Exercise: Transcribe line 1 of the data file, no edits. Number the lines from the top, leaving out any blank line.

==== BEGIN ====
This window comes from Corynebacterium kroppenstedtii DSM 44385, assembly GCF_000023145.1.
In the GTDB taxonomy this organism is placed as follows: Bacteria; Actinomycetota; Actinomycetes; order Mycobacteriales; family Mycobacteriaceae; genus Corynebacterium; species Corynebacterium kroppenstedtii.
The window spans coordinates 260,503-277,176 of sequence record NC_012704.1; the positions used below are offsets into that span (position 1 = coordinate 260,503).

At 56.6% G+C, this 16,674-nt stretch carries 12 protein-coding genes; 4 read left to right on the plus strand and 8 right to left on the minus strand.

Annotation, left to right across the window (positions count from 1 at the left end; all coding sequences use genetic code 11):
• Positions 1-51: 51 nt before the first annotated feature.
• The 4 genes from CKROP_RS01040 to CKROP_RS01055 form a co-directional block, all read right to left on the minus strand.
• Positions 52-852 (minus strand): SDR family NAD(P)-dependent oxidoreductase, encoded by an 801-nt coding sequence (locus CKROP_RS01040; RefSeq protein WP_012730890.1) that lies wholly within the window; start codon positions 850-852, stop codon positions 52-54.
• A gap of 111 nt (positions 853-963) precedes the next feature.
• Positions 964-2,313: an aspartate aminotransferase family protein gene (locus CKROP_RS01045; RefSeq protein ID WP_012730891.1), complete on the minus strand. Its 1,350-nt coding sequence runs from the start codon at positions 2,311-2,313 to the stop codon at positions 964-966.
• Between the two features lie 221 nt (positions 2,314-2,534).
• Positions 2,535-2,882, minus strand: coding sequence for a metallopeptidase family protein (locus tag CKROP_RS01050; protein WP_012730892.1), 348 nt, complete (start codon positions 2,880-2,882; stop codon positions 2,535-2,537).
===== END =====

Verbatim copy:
This window comes from Corynebacterium kroppenstedtii DSM 44385, assembly GCF_000023145.1.